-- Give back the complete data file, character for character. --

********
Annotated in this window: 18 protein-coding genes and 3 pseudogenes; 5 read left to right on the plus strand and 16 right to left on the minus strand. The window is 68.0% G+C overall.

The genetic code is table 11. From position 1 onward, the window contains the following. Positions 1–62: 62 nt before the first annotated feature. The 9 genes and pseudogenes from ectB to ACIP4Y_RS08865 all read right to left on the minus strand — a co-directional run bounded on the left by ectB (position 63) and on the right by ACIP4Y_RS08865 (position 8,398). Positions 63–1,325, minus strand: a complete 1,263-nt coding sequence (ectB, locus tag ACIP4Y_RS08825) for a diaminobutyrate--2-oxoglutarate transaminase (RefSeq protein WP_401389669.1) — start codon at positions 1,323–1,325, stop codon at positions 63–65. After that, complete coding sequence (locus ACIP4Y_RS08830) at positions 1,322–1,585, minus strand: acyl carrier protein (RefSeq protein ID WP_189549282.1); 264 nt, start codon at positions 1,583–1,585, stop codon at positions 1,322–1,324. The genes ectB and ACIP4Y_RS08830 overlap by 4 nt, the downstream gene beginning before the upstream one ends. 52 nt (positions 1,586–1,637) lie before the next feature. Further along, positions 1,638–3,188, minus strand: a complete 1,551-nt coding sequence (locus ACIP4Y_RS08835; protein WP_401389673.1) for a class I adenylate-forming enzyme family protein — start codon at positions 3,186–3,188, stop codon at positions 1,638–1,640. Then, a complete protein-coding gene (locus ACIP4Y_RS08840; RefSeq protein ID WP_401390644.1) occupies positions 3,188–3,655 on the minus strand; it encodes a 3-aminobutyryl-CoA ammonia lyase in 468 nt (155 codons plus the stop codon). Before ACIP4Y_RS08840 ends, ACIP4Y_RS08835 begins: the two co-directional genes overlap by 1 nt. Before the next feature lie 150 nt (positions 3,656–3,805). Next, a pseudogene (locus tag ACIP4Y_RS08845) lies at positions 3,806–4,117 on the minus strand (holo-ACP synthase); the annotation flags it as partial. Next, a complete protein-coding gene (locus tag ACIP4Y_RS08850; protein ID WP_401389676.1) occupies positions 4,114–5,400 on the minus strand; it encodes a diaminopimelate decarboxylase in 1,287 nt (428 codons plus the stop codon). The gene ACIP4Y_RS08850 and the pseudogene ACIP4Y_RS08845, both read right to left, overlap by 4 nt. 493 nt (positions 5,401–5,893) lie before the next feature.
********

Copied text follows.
Annotated in this window: 18 protein-coding genes and 3 pseudogenes; 5 read left to right on the plus strand and 16 right to left on the minus strand. The window is 68.0% G+C overall.

The genetic code is table 11. From position 1 onward, the window contains the following. Positions 1–62: 62 nt before the first annotated feature. The 9 genes and pseudogenes from ectB to ACIP4Y_RS08865 all read right to left on the minus strand — a co-directional run bounded on the left by ectB (position 63) and on the right by ACIP4Y_RS08865 (position 8,398). Positions 63–1,325, minus strand: a complete 1,263-nt coding sequence (ectB, locus tag ACIP4Y_RS08825) for a diaminobutyrate--2-oxoglutarate transaminase (RefSeq protein WP_401389669.1) — start codon at positions 1,323–1,325, stop codon at positions 63–65. After that, complete coding sequence (locus ACIP4Y_RS08830) at positions 1,322–1,585, minus strand: acyl carrier protein (RefSeq protein ID WP_189549282.1); 264 nt, start codon at positions 1,583–1,585, stop codon at positions 1,322–1,324. The genes ectB and ACIP4Y_RS08830 overlap by 4 nt, the downstream gene beginning before the upstream one ends. 52 nt (positions 1,586–1,637) lie before the next feature. Further along, positions 1,638–3,188, minus strand: a complete 1,551-nt coding sequence (locus ACIP4Y_RS08835; protein WP_401389673.1) for a class I adenylate-forming enzyme family protein — start codon at positions 3,186–3,188, stop codon at positions 1,638–1,640. Then, a complete protein-coding gene (locus ACIP4Y_RS08840; RefSeq protein ID WP_401390644.1) occupies positions 3,188–3,655 on the minus strand; it encodes a 3-aminobutyryl-CoA ammonia lyase in 468 nt (155 codons plus the stop codon). Before ACIP4Y_RS08840 ends, ACIP4Y_RS08835 begins: the two co-directional genes overlap by 1 nt. Before the next feature lie 150 nt (positions 3,656–3,805). Next, a pseudogene (locus tag ACIP4Y_RS08845) lies at positions 3,806–4,117 on the minus strand (holo-ACP synthase); the annotation flags it as partial. Next, a complete protein-coding gene (locus tag ACIP4Y_RS08850; protein ID WP_401389676.1) occupies positions 4,114–5,400 on the minus strand; it encodes a diaminopimelate decarboxylase in 1,287 nt (428 codons plus the stop codon). The gene ACIP4Y_RS08850 and the pseudogene ACIP4Y_RS08845, both read right to left, overlap by 4 nt. 493 nt (positions 5,401–5,893) lie before the next feature.